With the onset of Masala mornings, “Masterchef” re-runs and an altogether deluge of cooking shows, food awareness has grown drastically in Pakistan over the past few years; it’s been challenging for restaurateurs to find that special ingredient that draws foodies to their kitchens.
Luna Caprese, an authentic Italian restaurant nestled in a residential area in Islamabad, has found its forte: weekend brunch. Previously famous for its pastas, steak and firewood pizza, the almost two decade-old eatery has introduced eggs and pancakes to its weekend menu in addition to its regular offerings.
The eggs, which are ordered ala carte, accompanied with a traditional Italian croquette, red-beans and wheat-or-white bread, are a far-cry from the glory of American diners in terms of fluff. However, the farm-fresh eggs and organic ingredients leave ones taste buds satiated at the least.
Eggs can be ordered from the menu or at a live station, allowing the customer to pick the meats (hunter beef, smoked chicken or turkey) and veggies (anchovies, spinach, sautéed mushrooms and sundried tomatoes) of their choice. The real beauty of the omelette, is the mozzarella cheese which is mild and melting, affirming manager Shehryar Khan’s claims of top-quality. The price range is between Rs250 to 350 and the portions are generous, with the option of additional sides at a small cost.
Khan, who whipped up the omelette creations — including the scintillating smoked chicken omelette with cheese, mushrooms, sundried tomatoes in his own personal kitchen — believes that regardless of the décor and ambience of a place, “at the end of the day, people just want good food.”
Soups, salads, paninis, pastas and pizzas are also on the menu but with fewer options than in the restaurant’s overambitious regular menu. The pizzas, baked in firewood in a clay oven with no oil and with the option of whole-wheat dough available, tend to be a healthier binge — and a pretty appetising one at that.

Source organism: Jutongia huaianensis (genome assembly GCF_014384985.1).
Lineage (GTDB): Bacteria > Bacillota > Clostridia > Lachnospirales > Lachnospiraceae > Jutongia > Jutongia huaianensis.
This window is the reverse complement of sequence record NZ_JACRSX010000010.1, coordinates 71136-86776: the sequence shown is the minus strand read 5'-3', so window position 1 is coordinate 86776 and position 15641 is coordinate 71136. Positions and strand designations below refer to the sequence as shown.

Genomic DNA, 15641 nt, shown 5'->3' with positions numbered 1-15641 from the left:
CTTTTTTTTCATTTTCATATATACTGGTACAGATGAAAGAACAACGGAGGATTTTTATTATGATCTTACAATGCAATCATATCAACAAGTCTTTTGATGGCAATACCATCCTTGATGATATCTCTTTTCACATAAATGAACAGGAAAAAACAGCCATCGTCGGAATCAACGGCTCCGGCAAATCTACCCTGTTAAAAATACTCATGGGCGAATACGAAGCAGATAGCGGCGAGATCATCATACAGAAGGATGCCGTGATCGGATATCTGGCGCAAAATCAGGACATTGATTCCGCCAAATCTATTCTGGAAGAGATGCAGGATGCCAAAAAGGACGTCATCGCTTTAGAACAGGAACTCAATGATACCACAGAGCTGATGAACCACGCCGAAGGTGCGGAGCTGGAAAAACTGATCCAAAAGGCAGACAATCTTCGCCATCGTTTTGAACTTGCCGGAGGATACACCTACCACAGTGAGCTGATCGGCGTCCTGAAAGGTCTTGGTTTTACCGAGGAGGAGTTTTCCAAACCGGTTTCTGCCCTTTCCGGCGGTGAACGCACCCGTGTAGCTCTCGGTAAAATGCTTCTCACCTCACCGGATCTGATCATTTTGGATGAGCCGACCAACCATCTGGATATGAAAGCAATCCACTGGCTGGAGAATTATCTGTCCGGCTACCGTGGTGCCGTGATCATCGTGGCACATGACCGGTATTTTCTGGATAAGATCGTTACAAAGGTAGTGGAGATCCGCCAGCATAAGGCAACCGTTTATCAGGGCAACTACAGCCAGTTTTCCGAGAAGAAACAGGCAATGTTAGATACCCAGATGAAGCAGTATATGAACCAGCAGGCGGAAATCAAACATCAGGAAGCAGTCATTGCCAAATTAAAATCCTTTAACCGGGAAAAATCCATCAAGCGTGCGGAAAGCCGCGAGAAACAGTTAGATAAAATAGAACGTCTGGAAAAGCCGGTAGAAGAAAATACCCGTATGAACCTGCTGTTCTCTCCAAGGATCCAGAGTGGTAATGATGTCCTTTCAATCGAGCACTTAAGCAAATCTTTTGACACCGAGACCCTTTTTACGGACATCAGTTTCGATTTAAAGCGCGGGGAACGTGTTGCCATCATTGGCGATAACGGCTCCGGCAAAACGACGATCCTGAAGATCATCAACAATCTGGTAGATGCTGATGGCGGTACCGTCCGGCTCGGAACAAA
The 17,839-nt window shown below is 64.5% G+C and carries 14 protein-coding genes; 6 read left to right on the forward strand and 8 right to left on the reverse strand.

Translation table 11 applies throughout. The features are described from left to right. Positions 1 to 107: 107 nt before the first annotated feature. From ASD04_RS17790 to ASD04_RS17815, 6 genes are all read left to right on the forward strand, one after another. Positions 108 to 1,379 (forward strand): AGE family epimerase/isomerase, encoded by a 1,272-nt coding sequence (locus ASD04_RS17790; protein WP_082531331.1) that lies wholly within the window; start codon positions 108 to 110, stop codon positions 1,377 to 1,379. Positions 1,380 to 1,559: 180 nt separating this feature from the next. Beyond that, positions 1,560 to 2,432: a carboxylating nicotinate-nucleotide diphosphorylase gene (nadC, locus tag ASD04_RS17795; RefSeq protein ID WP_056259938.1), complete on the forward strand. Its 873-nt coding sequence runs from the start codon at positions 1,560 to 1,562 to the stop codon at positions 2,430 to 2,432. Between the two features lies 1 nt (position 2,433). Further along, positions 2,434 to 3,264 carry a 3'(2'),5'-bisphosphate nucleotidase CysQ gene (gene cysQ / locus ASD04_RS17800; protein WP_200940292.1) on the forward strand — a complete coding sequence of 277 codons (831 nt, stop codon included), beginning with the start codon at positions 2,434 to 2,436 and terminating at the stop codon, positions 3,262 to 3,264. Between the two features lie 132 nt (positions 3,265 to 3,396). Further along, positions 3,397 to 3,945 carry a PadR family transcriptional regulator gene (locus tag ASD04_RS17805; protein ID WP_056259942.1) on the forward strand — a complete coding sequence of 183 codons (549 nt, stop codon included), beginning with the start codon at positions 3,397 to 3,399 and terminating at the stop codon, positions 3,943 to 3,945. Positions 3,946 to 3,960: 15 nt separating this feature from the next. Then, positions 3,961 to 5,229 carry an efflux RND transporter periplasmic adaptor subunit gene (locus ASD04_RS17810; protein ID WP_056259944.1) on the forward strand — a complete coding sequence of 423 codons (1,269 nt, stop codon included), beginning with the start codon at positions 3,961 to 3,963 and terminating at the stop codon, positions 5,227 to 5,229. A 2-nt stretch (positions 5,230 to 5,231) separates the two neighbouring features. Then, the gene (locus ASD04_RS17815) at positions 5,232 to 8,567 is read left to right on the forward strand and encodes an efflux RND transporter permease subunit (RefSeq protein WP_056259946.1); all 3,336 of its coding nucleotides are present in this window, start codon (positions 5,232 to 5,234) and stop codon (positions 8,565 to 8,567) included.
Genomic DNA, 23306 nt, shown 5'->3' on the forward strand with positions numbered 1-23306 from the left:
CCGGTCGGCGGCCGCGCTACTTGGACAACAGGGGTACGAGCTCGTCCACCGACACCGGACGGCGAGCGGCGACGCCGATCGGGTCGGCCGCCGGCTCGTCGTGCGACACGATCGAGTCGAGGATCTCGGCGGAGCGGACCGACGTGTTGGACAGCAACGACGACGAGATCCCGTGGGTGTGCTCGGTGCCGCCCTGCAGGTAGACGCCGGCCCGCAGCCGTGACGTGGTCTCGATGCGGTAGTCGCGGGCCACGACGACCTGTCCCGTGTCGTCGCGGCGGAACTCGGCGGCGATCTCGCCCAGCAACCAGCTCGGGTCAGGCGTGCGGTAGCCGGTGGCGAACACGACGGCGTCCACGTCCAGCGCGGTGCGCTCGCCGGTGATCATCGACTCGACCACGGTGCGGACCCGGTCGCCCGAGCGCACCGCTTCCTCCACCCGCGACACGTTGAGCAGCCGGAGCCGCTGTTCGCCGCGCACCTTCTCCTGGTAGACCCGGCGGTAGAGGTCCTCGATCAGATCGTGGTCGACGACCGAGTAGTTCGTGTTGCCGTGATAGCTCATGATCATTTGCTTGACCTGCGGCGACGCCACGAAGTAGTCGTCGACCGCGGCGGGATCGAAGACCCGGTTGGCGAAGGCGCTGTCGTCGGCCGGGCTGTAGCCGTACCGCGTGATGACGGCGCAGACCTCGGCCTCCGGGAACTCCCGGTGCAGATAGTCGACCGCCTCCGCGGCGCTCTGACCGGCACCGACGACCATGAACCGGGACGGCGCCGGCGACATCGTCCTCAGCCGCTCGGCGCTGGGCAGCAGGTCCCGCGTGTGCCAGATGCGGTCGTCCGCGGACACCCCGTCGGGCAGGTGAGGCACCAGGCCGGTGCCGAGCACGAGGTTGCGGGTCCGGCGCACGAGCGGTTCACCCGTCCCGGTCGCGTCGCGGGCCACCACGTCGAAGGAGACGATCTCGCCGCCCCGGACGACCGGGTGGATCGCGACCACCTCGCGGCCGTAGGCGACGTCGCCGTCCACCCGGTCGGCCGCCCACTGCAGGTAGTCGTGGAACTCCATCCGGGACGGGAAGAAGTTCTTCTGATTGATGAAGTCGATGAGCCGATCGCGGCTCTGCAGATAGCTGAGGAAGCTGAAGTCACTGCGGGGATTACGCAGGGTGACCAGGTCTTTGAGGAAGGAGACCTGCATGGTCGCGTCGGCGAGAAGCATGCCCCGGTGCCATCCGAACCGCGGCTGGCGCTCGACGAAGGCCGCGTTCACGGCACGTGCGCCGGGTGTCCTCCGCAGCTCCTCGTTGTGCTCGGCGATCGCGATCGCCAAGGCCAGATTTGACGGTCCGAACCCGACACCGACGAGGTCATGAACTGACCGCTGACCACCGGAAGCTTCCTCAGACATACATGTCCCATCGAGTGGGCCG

The restaurant, originally founded by Khan’s aunt, Nargis Oberoy in 1995, was once popular among Islamabad’s foreign circles. After it was bombed by extremist elements in 1998, the owner struggled to bring clientele back. All-day-breakfast has found its place at restaurants around town but brunch remains a niche, which Khan has explored in order to revamp the restaurant and diversify clientele.
Luna Caprese is located in a two-story house across the Super Market and offers an open sky to its dining customers in a generous lawn that extends out of the indoor seating.
The menu includes old as well as new dishes. PHOTO: PUBLICITY
“The outdoor brunch experience is still missing in Islamabad to an extent,” shares Khan. “Our seating allows customers to feel as if they are in their own homes,” he adds, explaining that families are drawn to places where children can run around.
Décor is minimal and garden furniture is wrapped around a modest fountain in the centre of the lawn, in a sense, encouraging what is most meaningful: good food and good conversation. On a Sunday afternoon, tables are full and the sound of jazz drifts in and out with the light winter breeze as eggs are frantically whipped and bittersweet coffee roasts in a pot.
Published in The Express Tribune, December 2nd, 2012.